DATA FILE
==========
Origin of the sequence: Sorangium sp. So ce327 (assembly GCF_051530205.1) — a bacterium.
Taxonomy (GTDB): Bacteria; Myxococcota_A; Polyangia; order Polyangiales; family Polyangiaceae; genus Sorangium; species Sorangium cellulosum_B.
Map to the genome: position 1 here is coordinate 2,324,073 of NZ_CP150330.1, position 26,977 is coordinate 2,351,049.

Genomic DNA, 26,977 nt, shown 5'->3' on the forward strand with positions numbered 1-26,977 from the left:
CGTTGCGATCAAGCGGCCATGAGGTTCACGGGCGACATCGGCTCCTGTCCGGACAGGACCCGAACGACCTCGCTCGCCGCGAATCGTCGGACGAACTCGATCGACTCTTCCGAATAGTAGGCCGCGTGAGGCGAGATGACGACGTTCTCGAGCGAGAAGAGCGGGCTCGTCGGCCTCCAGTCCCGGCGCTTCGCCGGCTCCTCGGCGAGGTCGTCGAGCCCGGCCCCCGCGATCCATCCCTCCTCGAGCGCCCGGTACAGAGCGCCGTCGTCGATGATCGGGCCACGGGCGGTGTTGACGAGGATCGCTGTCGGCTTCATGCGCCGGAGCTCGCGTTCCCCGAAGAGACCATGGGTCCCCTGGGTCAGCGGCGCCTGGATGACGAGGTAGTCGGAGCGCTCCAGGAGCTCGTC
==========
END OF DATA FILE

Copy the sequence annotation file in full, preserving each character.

Origin of the sequence: Sorangium sp. So ce327 (assembly GCF_051530205.1) — a bacterium.
Taxonomy (GTDB): Bacteria; Myxococcota_A; Polyangia; order Polyangiales; family Polyangiaceae; genus Sorangium; species Sorangium cellulosum_B.
Map to the genome: position 1 here is coordinate 2,324,073 of NZ_CP150330.1, position 26,977 is coordinate 2,351,049.

Genomic DNA, 26,977 nt, shown 5'->3' on the forward strand with positions numbered 1-26,977 from the left:
CGTTGCGATCAAGCGGCCATGAGGTTCACGGGCGACATCGGCTCCTGTCCGGACAGGACCCGAACGACCTCGCTCGCCGCGAATCGTCGGACGAACTCGATCGACTCTTCCGAATAGTAGGCCGCGTGAGGCGAGATGACGACGTTCTCGAGCGAGAAGAGCGGGCTCGTCGGCCTCCAGTCCCGGCGCTTCGCCGGCTCCTCGGCGAGGTCGTCGAGCCCGGCCCCCGCGATCCATCCCTCCTCGAGCGCCCGGTACAGAGCGCCGTCGTCGATGATCGGGCCACGGGCGGTGTTGACGAGGATCGCTGTCGGCTTCATGCGCCGGAGCTCGCGTTCCCCGAAGAGACCATGGGTCCCCTGGGTCAGCGGCGCCTGGATGACGAGGTAGTCGGAGCGCTCCAGGAGCTCGTC